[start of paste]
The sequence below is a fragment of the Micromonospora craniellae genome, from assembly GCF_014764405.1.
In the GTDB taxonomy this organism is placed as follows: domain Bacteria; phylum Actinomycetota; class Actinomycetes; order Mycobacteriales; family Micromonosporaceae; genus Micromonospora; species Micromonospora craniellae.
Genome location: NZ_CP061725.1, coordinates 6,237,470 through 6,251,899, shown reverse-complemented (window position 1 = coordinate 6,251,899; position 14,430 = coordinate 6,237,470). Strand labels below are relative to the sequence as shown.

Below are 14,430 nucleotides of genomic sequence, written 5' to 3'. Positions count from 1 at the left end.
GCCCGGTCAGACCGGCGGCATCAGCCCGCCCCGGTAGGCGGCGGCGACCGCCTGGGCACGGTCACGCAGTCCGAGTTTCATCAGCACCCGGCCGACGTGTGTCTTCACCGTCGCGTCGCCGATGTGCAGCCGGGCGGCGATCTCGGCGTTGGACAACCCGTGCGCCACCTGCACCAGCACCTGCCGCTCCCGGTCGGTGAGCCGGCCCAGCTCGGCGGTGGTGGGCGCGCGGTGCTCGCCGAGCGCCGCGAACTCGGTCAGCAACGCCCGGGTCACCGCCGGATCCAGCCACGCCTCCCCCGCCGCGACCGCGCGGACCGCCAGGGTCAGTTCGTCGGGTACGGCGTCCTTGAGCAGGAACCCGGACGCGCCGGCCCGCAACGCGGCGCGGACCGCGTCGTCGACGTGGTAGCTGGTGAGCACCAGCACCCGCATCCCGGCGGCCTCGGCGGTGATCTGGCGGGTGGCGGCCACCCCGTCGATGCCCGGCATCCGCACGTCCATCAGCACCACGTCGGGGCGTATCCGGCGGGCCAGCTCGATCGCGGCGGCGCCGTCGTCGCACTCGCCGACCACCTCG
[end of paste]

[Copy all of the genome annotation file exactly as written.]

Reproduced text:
The sequence below is a fragment of the Micromonospora craniellae genome, from assembly GCF_014764405.1.
In the GTDB taxonomy this organism is placed as follows: domain Bacteria; phylum Actinomycetota; class Actinomycetes; order Mycobacteriales; family Micromonosporaceae; genus Micromonospora; species Micromonospora craniellae.
Genome location: NZ_CP061725.1, coordinates 6,237,470 through 6,251,899, shown reverse-complemented (window position 1 = coordinate 6,251,899; position 14,430 = coordinate 6,237,470). Strand labels below are relative to the sequence as shown.

Below are 14,430 nucleotides of genomic sequence, written 5' to 3'. Positions count from 1 at the left end.
GCCCGGTCAGACCGGCGGCATCAGCCCGCCCCGGTAGGCGGCGGCGACCGCCTGGGCACGGTCACGCAGTCCGAGTTTCATCAGCACCCGGCCGACGTGTGTCTTCACCGTCGCGTCGCCGATGTGCAGCCGGGCGGCGATCTCGGCGTTGGACAACCCGTGCGCCACCTGCACCAGCACCTGCCGCTCCCGGTCGGTGAGCCGGCCCAGCTCGGCGGTGGTGGGCGCGCGGTGCTCGCCGAGCGCCGCGAACTCGGTCAGCAACGCCCGGGTCACCGCCGGATCCAGCCACGCCTCCCCCGCCGCGACCGCGCGGACCGCCAGGGTCAGTTCGTCGGGTACGGCGTCCTTGAGCAGGAACCCGGACGCGCCGGCCCGCAACGCGGCGCGGACCGCGTCGTCGACGTGGTAGCTGGTGAGCACCAGCACCCGCATCCCGGCGGCCTCGGCGGTGATCTGGCGGGTGGCGGCCACCCCGTCGATGCCCGGCATCCGCACGTCCATCAGCACCACGTCGGGGCGTATCCGGCGGGCCAGCTCGATCGCGGCGGCGCCGTCGTCGCACTCGCCGACCACCTCG